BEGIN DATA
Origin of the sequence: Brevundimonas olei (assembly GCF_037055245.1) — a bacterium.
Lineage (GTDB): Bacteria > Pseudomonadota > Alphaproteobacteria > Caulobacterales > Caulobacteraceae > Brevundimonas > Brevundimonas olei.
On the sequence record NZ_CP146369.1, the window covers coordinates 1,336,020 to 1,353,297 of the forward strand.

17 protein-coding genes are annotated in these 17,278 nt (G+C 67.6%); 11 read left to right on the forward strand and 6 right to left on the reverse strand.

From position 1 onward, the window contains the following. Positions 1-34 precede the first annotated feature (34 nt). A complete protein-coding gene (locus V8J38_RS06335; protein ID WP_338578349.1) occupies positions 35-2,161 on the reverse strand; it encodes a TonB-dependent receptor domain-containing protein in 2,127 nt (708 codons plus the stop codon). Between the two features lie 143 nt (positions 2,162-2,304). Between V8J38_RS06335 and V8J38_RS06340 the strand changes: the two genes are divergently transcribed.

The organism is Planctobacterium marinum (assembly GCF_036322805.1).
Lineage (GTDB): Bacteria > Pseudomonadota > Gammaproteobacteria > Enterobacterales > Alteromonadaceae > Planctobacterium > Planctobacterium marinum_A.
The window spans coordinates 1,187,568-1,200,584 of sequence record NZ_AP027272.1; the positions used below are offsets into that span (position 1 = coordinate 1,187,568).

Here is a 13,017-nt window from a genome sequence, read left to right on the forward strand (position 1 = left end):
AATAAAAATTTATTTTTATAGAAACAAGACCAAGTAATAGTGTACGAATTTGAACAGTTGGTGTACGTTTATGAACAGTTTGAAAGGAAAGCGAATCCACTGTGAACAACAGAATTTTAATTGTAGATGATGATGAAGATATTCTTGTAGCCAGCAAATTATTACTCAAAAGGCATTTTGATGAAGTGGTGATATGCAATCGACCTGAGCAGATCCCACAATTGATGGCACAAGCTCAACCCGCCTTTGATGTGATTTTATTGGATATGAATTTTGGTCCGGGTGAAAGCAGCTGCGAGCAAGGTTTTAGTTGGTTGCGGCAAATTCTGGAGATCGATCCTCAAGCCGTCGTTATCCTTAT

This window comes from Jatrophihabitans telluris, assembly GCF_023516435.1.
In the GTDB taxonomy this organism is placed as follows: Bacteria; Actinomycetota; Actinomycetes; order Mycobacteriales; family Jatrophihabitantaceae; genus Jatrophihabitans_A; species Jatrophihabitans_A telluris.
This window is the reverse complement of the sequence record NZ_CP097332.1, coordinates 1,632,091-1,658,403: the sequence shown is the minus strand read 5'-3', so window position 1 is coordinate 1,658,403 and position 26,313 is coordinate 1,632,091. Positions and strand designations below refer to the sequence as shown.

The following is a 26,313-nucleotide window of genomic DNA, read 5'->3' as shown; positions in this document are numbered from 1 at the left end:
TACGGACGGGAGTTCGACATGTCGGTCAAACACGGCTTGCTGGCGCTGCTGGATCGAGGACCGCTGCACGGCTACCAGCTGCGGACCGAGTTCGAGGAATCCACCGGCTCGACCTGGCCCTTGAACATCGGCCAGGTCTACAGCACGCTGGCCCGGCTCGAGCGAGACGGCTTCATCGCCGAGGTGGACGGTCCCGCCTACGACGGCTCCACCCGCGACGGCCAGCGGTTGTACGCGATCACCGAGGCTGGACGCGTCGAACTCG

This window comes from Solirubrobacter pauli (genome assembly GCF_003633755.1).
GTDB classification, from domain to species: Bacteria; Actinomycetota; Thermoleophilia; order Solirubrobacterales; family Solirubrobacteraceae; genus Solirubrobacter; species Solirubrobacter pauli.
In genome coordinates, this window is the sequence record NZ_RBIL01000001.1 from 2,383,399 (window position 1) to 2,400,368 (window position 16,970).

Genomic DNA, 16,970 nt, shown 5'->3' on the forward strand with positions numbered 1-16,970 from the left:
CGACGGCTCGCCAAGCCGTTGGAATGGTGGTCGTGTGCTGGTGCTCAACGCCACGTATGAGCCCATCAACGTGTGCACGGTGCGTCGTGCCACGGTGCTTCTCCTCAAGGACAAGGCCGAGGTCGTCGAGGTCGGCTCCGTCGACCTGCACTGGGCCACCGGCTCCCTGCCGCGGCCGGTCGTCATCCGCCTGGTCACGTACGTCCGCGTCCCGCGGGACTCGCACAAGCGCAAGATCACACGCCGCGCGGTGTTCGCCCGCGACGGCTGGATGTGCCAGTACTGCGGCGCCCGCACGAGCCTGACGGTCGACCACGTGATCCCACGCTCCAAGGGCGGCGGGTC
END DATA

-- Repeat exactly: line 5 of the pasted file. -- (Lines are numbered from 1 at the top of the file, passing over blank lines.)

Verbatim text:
From position 1 onward, the window contains the following. Positions 1-34 precede the first annotated feature (34 nt). A complete protein-coding gene (locus V8J38_RS06335; protein ID WP_338578349.1) occupies positions 35-2,161 on the reverse strand; it encodes a TonB-dependent receptor domain-containing protein in 2,127 nt (708 codons plus the stop codon). Between the two features lie 143 nt (positions 2,162-2,304). Between V8J38_RS06335 and V8J38_RS06340 the strand changes: the two genes are divergently transcribed.